As recent as five years ago, the term designer - if applied to a female - would generally connote she was in some way, shape, or form working in the fashion or luxury lifestyle industry. She would have been designing clothes, shoes, jewelry, and possibly furniture.
But now, particularly in startup-rich regions, female designers are emerging as an important and integral part of product the development cycle. While design is the closest to a technical pursuit without involving deep data science knowledge, the creativity, insight, and aesthetic associated with both graphic design and UX have been attracting tech-savvy women to the startup culture - where they are often equity partners and have input on the product far before it reaches public consumption.
As eloquently stated by LaunchGram Co-founder, Andy Sparks:
"We knew from the beginning we wanted a designer as part of the founding team. Design goes beyond 'making things pretty'; it's about simplifying usability to the point of ridiculous ease. When we found Carrie [Phillips], we knew she was the design co-founder we needed... but not because she was a woman. Rather, she truly understood our vision and jumped in with her insights and ideas after only one conversation. Beyond her eye for design and usability, she possessed the creative capital we needed to ensure the future success of our company."
Communicators - Making the connection.
Perhaps the least appreciated and highly criticized role within the tech community are those purveyors of information, who craft messages and develop plans for short and long term market positioning long before launch. Often responsible for steering startup founders and CEOs in a direction they would never have gone (for the better), the communicators act as a bridge between creation and consumption. Call them PR Professionals, Marketing Directors, or Social Media Experts, the point is that if executed properly, positive communication outcomes often far exceed the initial intent.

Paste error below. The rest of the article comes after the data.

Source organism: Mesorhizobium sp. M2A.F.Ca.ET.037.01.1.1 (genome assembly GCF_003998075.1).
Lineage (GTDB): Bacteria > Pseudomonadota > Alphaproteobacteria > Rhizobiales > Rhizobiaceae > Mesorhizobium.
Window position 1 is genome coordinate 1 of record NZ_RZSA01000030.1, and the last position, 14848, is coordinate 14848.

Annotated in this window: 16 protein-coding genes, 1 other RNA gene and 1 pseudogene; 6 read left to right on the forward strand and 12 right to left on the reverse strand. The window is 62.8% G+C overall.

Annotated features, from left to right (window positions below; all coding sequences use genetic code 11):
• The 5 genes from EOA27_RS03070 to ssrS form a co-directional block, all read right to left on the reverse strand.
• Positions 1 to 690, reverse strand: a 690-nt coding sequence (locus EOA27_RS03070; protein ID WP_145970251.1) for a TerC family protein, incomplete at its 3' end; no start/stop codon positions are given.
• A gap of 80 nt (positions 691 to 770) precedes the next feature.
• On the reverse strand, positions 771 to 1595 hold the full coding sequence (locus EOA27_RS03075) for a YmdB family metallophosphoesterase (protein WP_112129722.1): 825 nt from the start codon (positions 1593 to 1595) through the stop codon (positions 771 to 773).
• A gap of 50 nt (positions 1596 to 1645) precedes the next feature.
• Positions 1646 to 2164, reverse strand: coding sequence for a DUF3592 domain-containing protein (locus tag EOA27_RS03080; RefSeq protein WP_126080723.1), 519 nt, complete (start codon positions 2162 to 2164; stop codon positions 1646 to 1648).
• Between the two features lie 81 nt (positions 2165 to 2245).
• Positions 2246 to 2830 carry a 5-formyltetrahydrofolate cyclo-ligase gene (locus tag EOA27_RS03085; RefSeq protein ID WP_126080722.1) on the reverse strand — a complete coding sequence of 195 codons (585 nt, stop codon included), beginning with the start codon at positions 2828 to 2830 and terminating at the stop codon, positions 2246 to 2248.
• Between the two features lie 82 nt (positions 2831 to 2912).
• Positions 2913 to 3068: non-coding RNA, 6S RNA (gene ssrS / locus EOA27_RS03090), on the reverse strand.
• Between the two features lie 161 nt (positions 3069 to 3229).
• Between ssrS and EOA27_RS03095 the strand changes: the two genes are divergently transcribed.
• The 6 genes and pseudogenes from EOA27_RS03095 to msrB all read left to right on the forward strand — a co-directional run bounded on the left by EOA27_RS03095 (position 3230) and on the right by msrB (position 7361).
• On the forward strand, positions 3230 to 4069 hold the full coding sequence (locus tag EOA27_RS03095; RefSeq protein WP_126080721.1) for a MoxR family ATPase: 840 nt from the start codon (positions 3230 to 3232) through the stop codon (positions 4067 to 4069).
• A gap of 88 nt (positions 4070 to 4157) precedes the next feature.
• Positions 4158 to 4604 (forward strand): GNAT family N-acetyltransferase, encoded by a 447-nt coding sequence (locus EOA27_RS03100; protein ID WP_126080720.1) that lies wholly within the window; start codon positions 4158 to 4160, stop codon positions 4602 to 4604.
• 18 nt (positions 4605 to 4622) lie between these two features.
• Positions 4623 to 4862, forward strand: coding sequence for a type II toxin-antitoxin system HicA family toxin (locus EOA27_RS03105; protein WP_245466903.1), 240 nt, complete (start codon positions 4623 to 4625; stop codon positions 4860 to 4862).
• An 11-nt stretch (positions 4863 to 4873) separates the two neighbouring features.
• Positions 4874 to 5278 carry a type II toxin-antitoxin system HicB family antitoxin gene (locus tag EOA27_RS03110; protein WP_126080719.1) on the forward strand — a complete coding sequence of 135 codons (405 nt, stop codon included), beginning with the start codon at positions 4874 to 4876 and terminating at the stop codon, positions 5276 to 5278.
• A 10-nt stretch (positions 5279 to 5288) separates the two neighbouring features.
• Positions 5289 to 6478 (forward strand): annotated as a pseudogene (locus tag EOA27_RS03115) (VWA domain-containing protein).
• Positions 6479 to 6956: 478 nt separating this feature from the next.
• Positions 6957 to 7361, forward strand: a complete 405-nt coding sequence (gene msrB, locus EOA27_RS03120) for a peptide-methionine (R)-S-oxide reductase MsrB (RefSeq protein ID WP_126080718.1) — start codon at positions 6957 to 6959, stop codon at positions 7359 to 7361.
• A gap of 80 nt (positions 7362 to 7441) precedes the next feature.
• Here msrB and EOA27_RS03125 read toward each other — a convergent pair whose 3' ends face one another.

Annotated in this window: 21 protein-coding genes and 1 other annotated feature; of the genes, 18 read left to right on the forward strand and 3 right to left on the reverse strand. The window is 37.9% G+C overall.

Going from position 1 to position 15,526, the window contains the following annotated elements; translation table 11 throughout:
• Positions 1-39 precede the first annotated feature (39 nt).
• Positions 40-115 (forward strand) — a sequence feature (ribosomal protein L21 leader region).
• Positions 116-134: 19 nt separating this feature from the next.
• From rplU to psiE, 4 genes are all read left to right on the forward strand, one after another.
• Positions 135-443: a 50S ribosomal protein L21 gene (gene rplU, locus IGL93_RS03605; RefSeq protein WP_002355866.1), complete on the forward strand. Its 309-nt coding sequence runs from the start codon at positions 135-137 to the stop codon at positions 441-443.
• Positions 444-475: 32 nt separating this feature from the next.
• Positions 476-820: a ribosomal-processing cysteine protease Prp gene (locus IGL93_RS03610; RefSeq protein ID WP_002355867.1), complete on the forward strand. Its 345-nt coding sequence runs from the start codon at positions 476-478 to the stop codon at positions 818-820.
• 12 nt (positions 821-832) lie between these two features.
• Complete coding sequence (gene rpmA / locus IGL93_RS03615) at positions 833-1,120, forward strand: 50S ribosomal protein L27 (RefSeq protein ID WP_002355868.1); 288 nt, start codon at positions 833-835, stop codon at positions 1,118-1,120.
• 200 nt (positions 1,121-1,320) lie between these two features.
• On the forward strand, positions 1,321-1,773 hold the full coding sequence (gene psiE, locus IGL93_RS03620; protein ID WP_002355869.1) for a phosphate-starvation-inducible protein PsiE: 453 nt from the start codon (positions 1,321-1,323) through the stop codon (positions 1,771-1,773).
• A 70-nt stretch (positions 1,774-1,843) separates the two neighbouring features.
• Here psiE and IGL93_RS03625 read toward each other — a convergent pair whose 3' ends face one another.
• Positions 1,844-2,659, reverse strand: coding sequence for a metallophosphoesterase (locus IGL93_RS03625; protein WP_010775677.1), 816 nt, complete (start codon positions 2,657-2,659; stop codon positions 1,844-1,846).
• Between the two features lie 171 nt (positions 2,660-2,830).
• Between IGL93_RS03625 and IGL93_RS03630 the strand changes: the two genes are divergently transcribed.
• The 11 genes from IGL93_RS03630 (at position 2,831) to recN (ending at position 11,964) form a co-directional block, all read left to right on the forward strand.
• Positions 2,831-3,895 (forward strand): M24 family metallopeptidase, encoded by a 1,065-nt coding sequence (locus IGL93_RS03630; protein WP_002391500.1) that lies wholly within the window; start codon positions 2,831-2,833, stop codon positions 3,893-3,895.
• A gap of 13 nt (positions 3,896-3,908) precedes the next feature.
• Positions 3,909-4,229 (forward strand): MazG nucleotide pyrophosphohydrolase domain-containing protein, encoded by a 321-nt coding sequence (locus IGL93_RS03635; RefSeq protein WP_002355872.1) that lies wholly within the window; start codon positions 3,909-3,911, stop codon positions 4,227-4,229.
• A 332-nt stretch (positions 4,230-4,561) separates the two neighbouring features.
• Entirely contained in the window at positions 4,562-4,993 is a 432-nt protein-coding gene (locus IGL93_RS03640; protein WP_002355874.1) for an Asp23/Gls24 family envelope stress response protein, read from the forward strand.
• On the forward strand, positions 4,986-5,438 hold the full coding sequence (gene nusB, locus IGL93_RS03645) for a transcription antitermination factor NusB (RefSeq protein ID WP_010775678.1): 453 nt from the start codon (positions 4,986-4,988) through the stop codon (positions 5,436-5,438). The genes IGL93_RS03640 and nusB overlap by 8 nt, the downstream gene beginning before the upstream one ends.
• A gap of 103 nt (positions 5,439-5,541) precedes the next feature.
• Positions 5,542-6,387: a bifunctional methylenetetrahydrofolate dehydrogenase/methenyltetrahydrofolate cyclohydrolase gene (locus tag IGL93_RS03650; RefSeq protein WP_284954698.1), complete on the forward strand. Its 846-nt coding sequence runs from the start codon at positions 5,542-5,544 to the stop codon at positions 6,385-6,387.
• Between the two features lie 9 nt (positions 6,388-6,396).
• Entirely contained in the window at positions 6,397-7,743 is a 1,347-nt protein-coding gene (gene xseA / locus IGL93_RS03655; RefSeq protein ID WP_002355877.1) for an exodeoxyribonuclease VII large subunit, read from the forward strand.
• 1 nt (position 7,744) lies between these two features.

Regardless of the communicators' reputation, these largely female-driven positions are no doubt important ones. In fact, much like VC firms are recruiting women as Managing Partners or Investment Specialists, they are also employing "Heads of PR" and "Directors of Marketing" to manage both their company brand and investment portfolio-company launches.
Sharam Fouladgar-Mercer, former VC and CEO of recently launched tech startup AirPR, describes the importance of this role:
"The brand of an organization is beyond crucial: a company lives or dies by its ability to convey key messages in a compelling and digestible way. Communications professionals are experts at driving this key component. Andreessen [Horowitz, a VC firm] understood the significance when it made Margit Wennmachers, a top communications executive, a full partner. As startups appreciate the greater importance of this role, many are now bringing on talent (top PR independents) to communicate the successful brand of the organization. These creative influencers represent a great example of female leaders the ecosystem."
Muse - Making it inspirational.
Beyond first-time startup founders, fresh-faced from Stanford's GSB or MIT's Computer Science Lab, what you often find in "techland" are male entrepreneurs who have grown successful empires over the course of time with at least two, if not a handful, of hits.
What you also find standing beside these men are wives, girlfriends, female-business partners and female-friends who act as stabilizers for the insanity, providing much needed moral support and often acting as the "muse" for the man.
This is one of the most powerful roles within the tech ecosystem, and it's darn sexy. Often forgotten and unappreciated is the importance of this femininity in making any environment (or product) pleasurable and desirable. What's more, women can assume the role as "co-pilot" and muse while simultaneously applying these attributes to building a company of her own or being a leader in a growing startup.
Beyond Women and Tech
Women are the engines, not just the engineers. Celebrate womanhood, celebrate femininity, but do it under the auspices of a shared-vision for something greater, something beyond gender.
Gender is a mere description of the vessel; contained within is the earth-shattering talent, competence, autonomy, wit, and intuition required to multi-task and to move mountains.
Follow Rebekah Iliff on Twitter: www.twitter.com/@rebekahiliff